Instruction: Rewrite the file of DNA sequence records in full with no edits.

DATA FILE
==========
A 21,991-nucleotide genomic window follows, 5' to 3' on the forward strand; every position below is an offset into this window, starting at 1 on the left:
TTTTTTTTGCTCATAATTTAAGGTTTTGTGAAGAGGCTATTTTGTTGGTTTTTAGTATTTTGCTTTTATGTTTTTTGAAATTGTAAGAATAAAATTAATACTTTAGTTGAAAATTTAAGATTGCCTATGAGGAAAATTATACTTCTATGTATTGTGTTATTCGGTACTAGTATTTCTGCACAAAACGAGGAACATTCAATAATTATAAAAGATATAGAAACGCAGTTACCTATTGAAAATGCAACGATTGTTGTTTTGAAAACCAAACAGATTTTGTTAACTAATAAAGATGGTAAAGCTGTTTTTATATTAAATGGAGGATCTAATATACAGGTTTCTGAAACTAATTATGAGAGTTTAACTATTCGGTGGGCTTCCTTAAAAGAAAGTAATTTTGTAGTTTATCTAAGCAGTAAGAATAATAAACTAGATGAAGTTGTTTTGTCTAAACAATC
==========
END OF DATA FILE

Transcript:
A 21,991-nucleotide genomic window follows, 5' to 3' on the forward strand; every position below is an offset into this window, starting at 1 on the left:
TTTTTTTTGCTCATAATTTAAGGTTTTGTGAAGAGGCTATTTTGTTGGTTTTTAGTATTTTGCTTTTATGTTTTTTGAAATTGTAAGAATAAAATTAATACTTTAGTTGAAAATTTAAGATTGCCTATGAGGAAAATTATACTTCTATGTATTGTGTTATTCGGTACTAGTATTTCTGCACAAAACGAGGAACATTCAATAATTATAAAAGATATAGAAACGCAGTTACCTATTGAAAATGCAACGATTGTTGTTTTGAAAACCAAACAGATTTTGTTAACTAATAAAGATGGTAAAGCTGTTTTTATATTAAATGGAGGATCTAATATACAGGTTTCTGAAACTAATTATGAGAGTTTAACTATTCGGTGGGCTTCCTTAAAAGAAAGTAATTTTGTAGTTTATCTAAGCAGTAAGAATAATAAACTAGATGAAGTTGTTTTGTCTAAACAATC